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“It’s not enough for Ireland to say, ‘We’re not racist’, Ireland must now work to be actively ‘anti -racist’.” – UCD Student

The recent murder of George Floyd sparked a massive movement among people around America and the world to end racism. The College Tribune recently reached out to students to discuss potential racism on campus and what the experiences are of Black and minority ethnicity students and staff within University College Dublin.

In the UCD 2018/19 ‘Equality, Diversity and Inclusion’ annual report, out of 2864 incoming undergraduates, 83.8% were white; 2114 were Irish, there was 1 Irish traveler, 286 classified as “other white”, 65 African, 5 “other black”, 153 Chinese, 132 “other Asian” and 109 classified themselves as “other”. Only 29% of the students and 30% of the staff, are international.

We spoke to Dennis Egunnike, who is a UCD student studying Sociology and Information Studies. Egunnike is Afro-Irish. He grew up in Ireland and his parents are from Nigeria. Egunnike spoke to us about his thoughts on racism in UCD and Ireland and what he believes needs to change.

“UCD needs to do more to make people of different backgrounds feel more at home and welcome”, said Egunnike. “I would like to see more black lecturers. I have seen one in my whole time in UCD and he teaches Swahili. I refuse to believe he is the only black person who wants to teach in UCD. More efforts should be made to promote racial mixing whether it be on campus activities/events. More awareness should be made about how racial discrimination affects us.”

Egunnike said that UCD doesn’t do enough to promote inclusivity and that the division is evident on the college grounds, “I don’t see many diverse groups of people together socialising in the one place and if I do, it is mainly those sticking to what they’re familiar with the most.”

“UCD overall just needs to make a conscious effort to make students aware that when they graduate and enter whatever field of work they choose, they will be met by people from different walks of life and of a different colour to them so it is important to understand where they come from, what is acceptable and what isn’t around them in order to create a safe, happy and respectable work space.”

In the ‘EDI Action Plan for 2025’ UCD intends to become the leading third level Institution in Ireland to advance equality, diversity, and inclusion. The University aims to enhance the student and employee experience, to attract and support those from all backgrounds, to excel at study and work, and to become the University of choice for all including those from underrepresented groups.

Egunnike expressed that he does not think that UCD is racist, but he has experienced racism on nights out since being a student: “Most recently my friend and I were headed back to our car after a night out to go home and a drunk male came up to us asking for a lift to which we said ‘no’. He followed us to the car persisting we gave him a lift to which we continued to refuse. He then back tracked and said ‘I never wanted a lift from you guys anyway. This was just a test to see how Irish you guys are. But you guys will never ever be Irish. You’ll just always be these black lads from Africa who had no choice but to come here’.”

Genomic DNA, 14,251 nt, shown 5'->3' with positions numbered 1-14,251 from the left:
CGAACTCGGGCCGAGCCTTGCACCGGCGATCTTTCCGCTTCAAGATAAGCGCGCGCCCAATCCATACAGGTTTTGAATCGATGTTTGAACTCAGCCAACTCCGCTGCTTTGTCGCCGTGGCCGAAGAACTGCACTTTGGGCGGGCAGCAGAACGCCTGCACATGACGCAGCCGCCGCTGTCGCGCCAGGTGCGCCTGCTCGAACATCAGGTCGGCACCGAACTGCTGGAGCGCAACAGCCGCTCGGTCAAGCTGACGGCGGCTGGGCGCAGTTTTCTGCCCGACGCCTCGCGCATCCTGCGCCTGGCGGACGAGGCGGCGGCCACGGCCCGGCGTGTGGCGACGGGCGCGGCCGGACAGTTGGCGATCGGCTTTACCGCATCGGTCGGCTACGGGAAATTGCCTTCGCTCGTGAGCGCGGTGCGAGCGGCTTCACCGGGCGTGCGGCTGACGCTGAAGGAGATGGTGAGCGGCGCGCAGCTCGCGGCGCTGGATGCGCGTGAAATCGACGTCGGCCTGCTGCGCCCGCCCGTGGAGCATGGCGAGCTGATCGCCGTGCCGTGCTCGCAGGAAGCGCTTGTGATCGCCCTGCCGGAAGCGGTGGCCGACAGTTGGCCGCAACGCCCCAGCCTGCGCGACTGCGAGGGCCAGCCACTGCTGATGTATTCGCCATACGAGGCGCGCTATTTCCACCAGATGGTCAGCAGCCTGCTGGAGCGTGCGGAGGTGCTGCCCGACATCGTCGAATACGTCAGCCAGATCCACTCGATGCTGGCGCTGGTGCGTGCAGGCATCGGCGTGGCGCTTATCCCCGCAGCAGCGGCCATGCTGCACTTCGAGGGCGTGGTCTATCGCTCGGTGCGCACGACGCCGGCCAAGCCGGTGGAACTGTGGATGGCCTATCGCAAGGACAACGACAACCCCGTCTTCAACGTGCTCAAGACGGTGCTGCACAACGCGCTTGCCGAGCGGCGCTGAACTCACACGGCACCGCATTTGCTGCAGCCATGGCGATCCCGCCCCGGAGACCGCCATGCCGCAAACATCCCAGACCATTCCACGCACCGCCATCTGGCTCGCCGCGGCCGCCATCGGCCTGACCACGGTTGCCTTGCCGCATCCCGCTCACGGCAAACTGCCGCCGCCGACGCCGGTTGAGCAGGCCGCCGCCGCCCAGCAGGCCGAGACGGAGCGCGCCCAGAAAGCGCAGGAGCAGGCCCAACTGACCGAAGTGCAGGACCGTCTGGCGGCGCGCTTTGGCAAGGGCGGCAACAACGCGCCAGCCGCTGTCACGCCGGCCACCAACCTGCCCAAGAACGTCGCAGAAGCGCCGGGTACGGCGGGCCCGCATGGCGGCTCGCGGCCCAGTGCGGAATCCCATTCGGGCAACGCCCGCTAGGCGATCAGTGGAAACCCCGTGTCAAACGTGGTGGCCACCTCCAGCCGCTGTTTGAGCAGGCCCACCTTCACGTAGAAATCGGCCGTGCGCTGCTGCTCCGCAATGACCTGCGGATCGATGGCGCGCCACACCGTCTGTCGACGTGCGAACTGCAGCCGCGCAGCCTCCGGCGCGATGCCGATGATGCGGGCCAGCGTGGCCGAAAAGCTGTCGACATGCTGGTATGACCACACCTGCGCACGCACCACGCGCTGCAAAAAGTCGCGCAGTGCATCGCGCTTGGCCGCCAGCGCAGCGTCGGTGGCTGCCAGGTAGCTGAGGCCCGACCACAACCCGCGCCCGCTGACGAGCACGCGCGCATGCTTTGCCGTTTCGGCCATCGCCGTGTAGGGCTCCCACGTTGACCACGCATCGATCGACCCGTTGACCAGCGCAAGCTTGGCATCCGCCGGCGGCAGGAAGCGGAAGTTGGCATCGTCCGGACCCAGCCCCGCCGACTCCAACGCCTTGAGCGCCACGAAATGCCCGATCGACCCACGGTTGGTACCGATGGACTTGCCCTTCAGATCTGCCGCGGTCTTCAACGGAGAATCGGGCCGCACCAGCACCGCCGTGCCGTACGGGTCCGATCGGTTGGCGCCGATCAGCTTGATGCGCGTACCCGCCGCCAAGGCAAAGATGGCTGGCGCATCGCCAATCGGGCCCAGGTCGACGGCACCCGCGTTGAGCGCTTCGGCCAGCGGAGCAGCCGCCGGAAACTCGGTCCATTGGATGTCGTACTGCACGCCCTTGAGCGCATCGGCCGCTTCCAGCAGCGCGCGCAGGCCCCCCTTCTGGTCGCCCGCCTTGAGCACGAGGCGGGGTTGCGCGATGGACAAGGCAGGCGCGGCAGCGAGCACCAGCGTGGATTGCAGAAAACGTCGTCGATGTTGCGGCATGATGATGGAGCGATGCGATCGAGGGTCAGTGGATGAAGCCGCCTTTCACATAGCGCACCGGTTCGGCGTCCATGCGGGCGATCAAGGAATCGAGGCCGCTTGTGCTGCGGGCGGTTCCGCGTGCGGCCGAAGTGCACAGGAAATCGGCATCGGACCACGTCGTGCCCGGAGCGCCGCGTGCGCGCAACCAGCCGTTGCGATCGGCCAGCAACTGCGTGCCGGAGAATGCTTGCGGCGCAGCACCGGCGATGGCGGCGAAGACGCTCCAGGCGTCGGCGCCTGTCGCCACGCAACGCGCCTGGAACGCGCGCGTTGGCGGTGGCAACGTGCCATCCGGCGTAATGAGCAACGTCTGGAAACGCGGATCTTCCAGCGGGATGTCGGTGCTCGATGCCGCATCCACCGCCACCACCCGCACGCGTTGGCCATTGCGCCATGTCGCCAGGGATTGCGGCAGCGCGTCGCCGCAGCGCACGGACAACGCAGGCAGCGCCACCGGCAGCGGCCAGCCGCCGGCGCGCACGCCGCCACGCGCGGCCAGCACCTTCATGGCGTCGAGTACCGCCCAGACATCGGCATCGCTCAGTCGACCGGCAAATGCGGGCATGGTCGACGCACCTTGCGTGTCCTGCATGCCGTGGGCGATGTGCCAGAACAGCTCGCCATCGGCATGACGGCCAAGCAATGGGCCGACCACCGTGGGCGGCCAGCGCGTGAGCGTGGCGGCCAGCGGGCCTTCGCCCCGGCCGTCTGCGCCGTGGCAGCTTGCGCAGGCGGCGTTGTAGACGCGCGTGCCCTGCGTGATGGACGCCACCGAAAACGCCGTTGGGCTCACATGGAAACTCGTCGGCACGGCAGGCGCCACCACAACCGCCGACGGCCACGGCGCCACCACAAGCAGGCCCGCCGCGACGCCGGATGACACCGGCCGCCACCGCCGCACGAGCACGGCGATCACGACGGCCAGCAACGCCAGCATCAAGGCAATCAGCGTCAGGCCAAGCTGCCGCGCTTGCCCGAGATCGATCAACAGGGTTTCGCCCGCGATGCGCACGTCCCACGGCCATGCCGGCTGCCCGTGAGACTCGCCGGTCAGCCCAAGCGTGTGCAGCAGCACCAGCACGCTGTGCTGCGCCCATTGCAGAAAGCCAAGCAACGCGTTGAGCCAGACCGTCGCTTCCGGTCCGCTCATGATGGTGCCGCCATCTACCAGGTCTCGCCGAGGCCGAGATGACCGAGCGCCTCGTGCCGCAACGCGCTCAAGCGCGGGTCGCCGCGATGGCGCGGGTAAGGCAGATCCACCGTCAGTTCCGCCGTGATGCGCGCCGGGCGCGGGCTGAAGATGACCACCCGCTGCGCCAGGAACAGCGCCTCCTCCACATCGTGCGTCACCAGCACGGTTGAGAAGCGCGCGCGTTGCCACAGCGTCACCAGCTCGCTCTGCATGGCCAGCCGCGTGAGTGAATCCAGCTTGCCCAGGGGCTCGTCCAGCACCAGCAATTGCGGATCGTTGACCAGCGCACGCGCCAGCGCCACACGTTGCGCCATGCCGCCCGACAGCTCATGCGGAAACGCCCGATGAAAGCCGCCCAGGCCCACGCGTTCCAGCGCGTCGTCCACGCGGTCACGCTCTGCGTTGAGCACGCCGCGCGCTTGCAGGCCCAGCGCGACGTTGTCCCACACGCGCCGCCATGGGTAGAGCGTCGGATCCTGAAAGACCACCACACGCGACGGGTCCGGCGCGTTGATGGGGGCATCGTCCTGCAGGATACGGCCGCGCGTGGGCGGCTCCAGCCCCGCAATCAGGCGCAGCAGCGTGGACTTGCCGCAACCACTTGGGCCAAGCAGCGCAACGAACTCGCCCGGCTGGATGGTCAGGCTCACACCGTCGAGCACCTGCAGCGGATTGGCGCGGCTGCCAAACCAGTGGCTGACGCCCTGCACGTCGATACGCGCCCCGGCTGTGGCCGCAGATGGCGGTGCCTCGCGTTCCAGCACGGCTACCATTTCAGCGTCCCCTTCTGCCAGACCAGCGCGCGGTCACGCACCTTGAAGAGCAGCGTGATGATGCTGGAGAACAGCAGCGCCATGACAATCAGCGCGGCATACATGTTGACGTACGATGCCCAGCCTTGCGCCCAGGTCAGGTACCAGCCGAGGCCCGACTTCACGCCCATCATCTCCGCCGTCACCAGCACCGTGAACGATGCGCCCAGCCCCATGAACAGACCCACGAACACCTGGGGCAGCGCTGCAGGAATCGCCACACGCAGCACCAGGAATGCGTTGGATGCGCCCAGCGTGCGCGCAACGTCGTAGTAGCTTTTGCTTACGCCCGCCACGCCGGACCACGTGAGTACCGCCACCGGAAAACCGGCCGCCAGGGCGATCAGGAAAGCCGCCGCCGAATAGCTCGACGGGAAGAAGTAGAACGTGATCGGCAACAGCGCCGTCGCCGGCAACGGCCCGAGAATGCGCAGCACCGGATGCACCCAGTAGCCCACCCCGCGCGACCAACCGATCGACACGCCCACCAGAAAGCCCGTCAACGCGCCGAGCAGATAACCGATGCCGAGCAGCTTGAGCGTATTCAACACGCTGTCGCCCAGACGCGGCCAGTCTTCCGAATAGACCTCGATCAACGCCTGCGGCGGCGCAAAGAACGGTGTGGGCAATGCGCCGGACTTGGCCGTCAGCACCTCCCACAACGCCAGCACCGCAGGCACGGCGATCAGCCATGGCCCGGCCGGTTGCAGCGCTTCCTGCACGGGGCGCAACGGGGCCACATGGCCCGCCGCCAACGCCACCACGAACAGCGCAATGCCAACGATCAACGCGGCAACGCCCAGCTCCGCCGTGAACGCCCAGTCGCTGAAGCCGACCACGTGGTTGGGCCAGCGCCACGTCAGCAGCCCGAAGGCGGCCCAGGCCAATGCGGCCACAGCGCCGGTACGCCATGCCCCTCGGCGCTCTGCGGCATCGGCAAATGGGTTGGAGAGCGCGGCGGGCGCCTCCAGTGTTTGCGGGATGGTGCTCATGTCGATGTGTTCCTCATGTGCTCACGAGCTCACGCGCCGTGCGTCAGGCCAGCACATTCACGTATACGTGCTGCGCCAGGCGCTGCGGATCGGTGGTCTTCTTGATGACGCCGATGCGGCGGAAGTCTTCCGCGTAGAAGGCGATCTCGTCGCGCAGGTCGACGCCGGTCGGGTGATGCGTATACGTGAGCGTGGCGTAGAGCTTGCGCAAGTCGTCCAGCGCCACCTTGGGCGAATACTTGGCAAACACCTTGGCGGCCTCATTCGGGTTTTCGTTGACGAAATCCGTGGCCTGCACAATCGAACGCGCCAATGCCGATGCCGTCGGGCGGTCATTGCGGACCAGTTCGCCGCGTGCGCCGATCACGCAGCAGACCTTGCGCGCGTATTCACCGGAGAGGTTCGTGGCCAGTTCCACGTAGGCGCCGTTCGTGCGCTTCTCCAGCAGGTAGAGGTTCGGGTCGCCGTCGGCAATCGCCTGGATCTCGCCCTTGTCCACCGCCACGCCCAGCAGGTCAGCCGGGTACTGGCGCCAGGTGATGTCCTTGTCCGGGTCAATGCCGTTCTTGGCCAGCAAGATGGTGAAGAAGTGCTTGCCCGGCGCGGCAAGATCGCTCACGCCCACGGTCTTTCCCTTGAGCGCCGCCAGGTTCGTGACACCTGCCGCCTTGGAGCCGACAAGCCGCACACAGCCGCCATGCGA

When asked if he thought Ireland was a racist country, he answered, “Not really…I don’t think Ireland is completely uncomfortable for a person of colour to live in…People for the most part go about their business and there is obviously the ignorant cohort that are physically and verbally abusive. But it’s not enough for Ireland to say, ‘We’re not racist’, Ireland must now work to be actively ‘anti -racist’.”

On the subject of prejudice during job applications, Egunnike said,  “My surname is clearly not ‘Irish’ and I wouldn’t compromise my name just for the sake of a job or whatever the application is for when that institution wants to see people like me fail to begin with…Those considering applications can look at my name and because it is not Irish assume any sorts of made up stereotypes against people of my colour. Maybe I can’t speak English very well or maybe I am violent or aggressive so I can never be spoken to. These scenarios and thought processes are very real!”

Egunnike said that as he gets older, he has become confident in his own skin and where he comes from: “I am proud to be black and with every day that goes by, that proudness grows greater.”

Egunnike said that it is important to have conversations about racism from a young age. He says that this way “we can quickly eradicate these historical prejudices and conspiracies”.

He said that it is not until we interfere and throw ourselves into these uncomfortable positions will we see change.

Rachel Healy – Reporter

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